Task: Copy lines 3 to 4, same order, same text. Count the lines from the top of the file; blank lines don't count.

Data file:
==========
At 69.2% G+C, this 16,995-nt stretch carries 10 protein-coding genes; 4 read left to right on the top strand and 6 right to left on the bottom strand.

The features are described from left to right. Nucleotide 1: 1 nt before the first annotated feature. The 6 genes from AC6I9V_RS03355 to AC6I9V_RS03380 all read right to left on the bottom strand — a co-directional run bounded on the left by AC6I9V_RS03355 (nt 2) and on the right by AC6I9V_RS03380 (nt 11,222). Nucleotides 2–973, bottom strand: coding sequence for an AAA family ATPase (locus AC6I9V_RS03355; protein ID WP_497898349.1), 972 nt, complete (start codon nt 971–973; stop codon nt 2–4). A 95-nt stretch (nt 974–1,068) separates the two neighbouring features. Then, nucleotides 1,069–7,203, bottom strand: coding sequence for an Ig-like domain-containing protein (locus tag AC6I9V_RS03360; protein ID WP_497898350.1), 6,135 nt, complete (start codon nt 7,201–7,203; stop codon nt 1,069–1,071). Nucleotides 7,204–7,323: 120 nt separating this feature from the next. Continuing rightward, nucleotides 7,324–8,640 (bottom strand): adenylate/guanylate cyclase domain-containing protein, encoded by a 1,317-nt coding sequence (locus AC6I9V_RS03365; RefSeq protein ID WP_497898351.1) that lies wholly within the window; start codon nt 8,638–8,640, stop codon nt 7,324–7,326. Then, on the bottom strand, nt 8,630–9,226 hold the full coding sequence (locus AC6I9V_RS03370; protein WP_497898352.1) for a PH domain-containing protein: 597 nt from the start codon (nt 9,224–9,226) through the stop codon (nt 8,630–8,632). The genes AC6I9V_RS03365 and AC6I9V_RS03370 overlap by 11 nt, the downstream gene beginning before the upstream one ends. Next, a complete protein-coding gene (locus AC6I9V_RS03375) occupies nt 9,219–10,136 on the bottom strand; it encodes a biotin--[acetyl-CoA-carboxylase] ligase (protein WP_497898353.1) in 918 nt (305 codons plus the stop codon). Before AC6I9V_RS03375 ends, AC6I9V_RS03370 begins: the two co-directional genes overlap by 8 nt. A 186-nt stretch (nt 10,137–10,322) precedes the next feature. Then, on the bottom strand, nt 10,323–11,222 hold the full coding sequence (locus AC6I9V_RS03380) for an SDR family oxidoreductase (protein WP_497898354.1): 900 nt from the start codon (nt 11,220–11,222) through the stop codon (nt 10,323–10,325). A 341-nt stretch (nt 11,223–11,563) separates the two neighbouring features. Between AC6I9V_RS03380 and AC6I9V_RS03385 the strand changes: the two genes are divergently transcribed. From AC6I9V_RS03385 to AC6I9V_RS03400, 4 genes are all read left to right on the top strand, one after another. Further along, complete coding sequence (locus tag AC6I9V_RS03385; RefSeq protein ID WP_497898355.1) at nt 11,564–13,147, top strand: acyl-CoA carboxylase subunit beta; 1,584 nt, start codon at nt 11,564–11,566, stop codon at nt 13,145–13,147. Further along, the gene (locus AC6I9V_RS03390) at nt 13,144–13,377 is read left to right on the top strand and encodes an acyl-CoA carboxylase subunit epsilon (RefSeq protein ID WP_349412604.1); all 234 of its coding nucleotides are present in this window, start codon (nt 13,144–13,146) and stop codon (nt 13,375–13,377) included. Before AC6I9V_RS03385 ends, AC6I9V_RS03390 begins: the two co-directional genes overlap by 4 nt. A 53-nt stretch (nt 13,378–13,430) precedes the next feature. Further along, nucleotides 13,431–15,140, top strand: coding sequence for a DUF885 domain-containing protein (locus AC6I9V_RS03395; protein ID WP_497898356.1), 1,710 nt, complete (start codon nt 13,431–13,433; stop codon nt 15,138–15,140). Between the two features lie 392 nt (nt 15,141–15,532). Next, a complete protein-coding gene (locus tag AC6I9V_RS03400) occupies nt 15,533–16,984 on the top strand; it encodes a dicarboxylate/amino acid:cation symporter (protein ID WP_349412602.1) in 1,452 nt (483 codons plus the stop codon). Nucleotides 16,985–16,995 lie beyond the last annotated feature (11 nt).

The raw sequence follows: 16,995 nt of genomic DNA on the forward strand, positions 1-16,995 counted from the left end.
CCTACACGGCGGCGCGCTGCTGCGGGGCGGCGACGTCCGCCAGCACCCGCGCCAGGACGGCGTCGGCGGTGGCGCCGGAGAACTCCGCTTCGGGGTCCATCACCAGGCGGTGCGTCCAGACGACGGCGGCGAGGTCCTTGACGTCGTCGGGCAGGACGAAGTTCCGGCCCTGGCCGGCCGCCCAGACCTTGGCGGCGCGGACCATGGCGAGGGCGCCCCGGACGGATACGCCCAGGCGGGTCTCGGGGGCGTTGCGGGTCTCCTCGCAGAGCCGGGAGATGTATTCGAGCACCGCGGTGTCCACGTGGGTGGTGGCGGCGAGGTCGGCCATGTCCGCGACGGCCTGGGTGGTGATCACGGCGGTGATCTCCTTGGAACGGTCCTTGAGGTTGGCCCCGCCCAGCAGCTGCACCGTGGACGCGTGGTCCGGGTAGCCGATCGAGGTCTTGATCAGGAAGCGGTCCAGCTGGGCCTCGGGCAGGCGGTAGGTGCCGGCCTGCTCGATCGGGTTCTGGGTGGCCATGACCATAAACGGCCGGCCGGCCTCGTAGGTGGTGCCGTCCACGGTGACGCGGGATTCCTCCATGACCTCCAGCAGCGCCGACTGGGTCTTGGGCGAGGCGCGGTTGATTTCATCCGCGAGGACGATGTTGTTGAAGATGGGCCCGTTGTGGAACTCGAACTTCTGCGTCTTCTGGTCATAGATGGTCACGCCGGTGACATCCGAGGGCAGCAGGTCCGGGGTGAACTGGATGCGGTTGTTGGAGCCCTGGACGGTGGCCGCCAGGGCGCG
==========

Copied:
The raw sequence follows: 16,995 nt of genomic DNA on the forward strand, positions 1-16,995 counted from the left end.
CCTACACGGCGGCGCGCTGCTGCGGGGCGGCGACGTCCGCCAGCACCCGCGCCAGGACGGCGTCGGCGGTGGCGCCGGAGAACTCCGCTTCGGGGTCCATCACCAGGCGGTGCGTCCAGACGACGGCGGCGAGGTCCTTGACGTCGTCGGGCAGGACGAAGTTCCGGCCCTGGCCGGCCGCCCAGACCTTGGCGGCGCGGACCATGGCGAGGGCGCCCCGGACGGATACGCCCAGGCGGGTCTCGGGGGCGTTGCGGGTCTCCTCGCAGAGCCGGGAGATGTATTCGAGCACCGCGGTGTCCACGTGGGTGGTGGCGGCGAGGTCGGCCATGTCCGCGACGGCCTGGGTGGTGATCACGGCGGTGATCTCCTTGGAACGGTCCTTGAGGTTGGCCCCGCCCAGCAGCTGCACCGTGGACGCGTGGTCCGGGTAGCCGATCGAGGTCTTGATCAGGAAGCGGTCCAGCTGGGCCTCGGGCAGGCGGTAGGTGCCGGCCTGCTCGATCGGGTTCTGGGTGGCCATGACCATAAACGGCCGGCCGGCCTCGTAGGTGGTGCCGTCCACGGTGACGCGGGATTCCTCCATGACCTCCAGCAGCGCCGACTGGGTCTTGGGCGAGGCGCGGTTGATTTCATCCGCGAGGACGATGTTGTTGAAGATGGGCCCGTTGTGGAACTCGAACTTCTGCGTCTTCTGGTCATAGATGGTCACGCCGGTGACATCCGAGGGCAGCAGGTCCGGGGTGAACTGGATGCGGTTGTTGGAGCCCTGGACGGTGGCCGCCAGGGCGCG